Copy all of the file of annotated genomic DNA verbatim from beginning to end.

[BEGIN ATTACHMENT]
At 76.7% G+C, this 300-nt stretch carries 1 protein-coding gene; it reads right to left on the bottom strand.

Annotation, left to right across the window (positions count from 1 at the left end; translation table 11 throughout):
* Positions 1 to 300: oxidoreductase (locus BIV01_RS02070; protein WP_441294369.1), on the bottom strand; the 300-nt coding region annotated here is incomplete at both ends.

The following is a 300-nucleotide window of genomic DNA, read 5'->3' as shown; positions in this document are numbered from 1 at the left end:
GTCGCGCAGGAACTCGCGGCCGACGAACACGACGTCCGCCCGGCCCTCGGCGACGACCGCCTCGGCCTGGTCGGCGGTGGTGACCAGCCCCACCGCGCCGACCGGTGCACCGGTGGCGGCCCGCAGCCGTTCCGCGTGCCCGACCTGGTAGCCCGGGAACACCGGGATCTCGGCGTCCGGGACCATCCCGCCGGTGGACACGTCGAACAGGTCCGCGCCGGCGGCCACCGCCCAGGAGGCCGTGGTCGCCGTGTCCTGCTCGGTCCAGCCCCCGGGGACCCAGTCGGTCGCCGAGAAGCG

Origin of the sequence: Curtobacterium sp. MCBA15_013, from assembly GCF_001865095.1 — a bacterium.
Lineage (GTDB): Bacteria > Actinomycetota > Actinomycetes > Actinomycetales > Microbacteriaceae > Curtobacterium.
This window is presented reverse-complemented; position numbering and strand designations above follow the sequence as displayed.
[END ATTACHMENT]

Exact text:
At 76.7% G+C, this 300-nt stretch carries 1 protein-coding gene; it reads right to left on the bottom strand.

Annotation, left to right across the window (positions count from 1 at the left end; translation table 11 throughout):
* Positions 1 to 300: oxidoreductase (locus BIV01_RS02070; protein WP_441294369.1), on the bottom strand; the 300-nt coding region annotated here is incomplete at both ends.

The following is a 300-nucleotide window of genomic DNA, read 5'->3' as shown; positions in this document are numbered from 1 at the left end:
GTCGCGCAGGAACTCGCGGCCGACGAACACGACGTCCGCCCGGCCCTCGGCGACGACCGCCTCGGCCTGGTCGGCGGTGGTGACCAGCCCCACCGCGCCGACCGGTGCACCGGTGGCGGCCCGCAGCCGTTCCGCGTGCCCGACCTGGTAGCCCGGGAACACCGGGATCTCGGCGTCCGGGACCATCCCGCCGGTGGACACGTCGAACAGGTCCGCGCCGGCGGCCACCGCCCAGGAGGCCGTGGTCGCCGTGTCCTGCTCGGTCCAGCCCCCGGGGACCCAGTCGGTCGCCGAGAAGCG

Origin of the sequence: Curtobacterium sp. MCBA15_013, from assembly GCF_001865095.1 — a bacterium.
Lineage (GTDB): Bacteria > Actinomycetota > Actinomycetes > Actinomycetales > Microbacteriaceae > Curtobacterium.
This window is presented reverse-complemented; position numbering and strand designations above follow the sequence as displayed.